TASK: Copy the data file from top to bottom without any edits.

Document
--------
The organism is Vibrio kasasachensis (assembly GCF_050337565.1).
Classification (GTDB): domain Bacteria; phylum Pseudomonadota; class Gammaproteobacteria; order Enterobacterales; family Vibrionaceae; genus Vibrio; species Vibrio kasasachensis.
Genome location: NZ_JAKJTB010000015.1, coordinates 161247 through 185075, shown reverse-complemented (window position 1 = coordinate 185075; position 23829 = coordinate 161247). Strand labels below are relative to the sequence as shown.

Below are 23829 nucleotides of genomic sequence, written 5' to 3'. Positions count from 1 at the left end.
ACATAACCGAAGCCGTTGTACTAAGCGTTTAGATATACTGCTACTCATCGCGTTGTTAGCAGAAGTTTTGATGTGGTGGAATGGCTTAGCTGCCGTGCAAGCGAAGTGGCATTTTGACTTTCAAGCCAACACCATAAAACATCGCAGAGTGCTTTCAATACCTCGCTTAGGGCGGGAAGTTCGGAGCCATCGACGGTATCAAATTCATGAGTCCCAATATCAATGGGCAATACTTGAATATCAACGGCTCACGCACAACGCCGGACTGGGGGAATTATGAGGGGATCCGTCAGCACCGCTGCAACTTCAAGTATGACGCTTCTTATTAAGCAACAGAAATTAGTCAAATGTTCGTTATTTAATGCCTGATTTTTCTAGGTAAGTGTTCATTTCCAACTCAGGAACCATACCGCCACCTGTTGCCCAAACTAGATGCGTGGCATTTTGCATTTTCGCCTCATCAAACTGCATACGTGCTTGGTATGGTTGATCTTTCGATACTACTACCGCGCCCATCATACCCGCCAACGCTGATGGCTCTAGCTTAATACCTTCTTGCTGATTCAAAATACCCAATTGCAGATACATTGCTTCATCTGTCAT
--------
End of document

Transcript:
The organism is Vibrio kasasachensis (assembly GCF_050337565.1).
Classification (GTDB): domain Bacteria; phylum Pseudomonadota; class Gammaproteobacteria; order Enterobacterales; family Vibrionaceae; genus Vibrio; species Vibrio kasasachensis.
Genome location: NZ_JAKJTB010000015.1, coordinates 161247 through 185075, shown reverse-complemented (window position 1 = coordinate 185075; position 23829 = coordinate 161247). Strand labels below are relative to the sequence as shown.

Below are 23829 nucleotides of genomic sequence, written 5' to 3'. Positions count from 1 at the left end.
ACATAACCGAAGCCGTTGTACTAAGCGTTTAGATATACTGCTACTCATCGCGTTGTTAGCAGAAGTTTTGATGTGGTGGAATGGCTTAGCTGCCGTGCAAGCGAAGTGGCATTTTGACTTTCAAGCCAACACCATAAAACATCGCAGAGTGCTTTCAATACCTCGCTTAGGGCGGGAAGTTCGGAGCCATCGACGGTATCAAATTCATGAGTCCCAATATCAATGGGCAATACTTGAATATCAACGGCTCACGCACAACGCCGGACTGGGGGAATTATGAGGGGATCCGTCAGCACCGCTGCAACTTCAAGTATGACGCTTCTTATTAAGCAACAGAAATTAGTCAAATGTTCGTTATTTAATGCCTGATTTTTCTAGGTAAGTGTTCATTTCCAACTCAGGAACCATACCGCCACCTGTTGCCCAAACTAGATGCGTGGCATTTTGCATTTTCGCCTCATCAAACTGCATACGTGCTTGGTATGGTTGATCTTTCGATACTACTACCGCGCCCATCATACCCGCCAACGCTGATGGCTCTAGCTTAATACCTTCTTGCTGATTCAAAATACCCAATTGCAGATACATTGCTTCATCTGTCAT